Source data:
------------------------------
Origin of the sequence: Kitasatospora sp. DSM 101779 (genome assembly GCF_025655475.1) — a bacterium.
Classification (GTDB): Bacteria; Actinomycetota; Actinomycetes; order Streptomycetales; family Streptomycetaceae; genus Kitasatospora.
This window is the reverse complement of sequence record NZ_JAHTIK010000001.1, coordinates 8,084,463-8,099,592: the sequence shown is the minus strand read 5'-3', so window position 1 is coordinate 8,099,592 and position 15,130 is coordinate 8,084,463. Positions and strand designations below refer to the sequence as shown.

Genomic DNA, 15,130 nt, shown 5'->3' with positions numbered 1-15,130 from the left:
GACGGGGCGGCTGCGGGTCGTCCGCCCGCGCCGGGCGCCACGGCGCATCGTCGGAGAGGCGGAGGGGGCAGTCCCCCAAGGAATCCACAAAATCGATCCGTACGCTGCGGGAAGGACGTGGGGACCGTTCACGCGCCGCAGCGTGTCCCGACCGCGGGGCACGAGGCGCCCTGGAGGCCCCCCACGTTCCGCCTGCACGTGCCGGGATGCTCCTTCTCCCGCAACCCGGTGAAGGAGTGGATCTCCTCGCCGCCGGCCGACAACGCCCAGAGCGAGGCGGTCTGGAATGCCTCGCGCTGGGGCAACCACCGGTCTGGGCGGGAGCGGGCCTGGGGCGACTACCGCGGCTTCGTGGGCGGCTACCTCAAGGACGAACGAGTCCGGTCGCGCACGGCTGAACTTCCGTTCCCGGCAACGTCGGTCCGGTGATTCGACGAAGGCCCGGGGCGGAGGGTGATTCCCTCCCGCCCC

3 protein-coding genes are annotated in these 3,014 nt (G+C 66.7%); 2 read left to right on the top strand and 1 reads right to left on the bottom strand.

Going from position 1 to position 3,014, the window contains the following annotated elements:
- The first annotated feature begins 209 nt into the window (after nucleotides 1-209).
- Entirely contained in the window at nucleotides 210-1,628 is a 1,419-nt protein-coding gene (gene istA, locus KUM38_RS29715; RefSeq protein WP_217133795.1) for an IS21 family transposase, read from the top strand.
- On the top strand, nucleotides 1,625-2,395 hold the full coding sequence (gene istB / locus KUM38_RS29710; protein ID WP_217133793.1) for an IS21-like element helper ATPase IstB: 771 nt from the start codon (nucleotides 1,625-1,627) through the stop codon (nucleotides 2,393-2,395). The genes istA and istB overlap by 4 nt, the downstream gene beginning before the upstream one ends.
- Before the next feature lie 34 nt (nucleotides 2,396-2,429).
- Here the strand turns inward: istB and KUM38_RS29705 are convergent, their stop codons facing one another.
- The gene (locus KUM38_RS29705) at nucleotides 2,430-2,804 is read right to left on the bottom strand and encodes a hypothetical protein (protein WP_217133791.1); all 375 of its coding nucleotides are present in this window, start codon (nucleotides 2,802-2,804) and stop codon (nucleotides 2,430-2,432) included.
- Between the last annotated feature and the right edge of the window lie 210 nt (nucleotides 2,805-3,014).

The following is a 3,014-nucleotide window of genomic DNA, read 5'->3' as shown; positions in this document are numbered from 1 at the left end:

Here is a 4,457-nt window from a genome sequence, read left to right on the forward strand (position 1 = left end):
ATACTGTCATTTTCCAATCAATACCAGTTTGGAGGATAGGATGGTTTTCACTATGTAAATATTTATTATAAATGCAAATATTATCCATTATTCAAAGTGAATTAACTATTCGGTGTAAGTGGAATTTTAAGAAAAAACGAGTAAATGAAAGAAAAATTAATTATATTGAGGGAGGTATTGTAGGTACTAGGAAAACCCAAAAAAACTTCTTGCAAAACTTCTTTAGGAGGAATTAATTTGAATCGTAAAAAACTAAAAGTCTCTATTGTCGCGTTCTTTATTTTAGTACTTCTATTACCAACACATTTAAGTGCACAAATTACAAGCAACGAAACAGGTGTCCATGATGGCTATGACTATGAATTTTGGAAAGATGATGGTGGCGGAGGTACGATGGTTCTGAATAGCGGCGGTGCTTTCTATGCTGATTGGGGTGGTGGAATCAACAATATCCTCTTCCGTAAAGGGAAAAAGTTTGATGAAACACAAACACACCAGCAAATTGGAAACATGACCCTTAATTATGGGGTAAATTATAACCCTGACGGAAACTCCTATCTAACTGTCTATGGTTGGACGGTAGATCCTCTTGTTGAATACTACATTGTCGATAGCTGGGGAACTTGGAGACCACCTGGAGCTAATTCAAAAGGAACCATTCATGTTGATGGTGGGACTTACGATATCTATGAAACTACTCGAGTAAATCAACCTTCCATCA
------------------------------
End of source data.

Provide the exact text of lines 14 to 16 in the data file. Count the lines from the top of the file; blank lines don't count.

- Between the last annotated feature and the right edge of the window lie 210 nt (nucleotides 2,805-3,014).

The following is a 3,014-nucleotide window of genomic DNA, read 5'->3' as shown; positions in this document are numbered from 1 at the left end:

Here is a 4,457-nt window from a genome sequence, read left to right on the forward strand (position 1 = left end):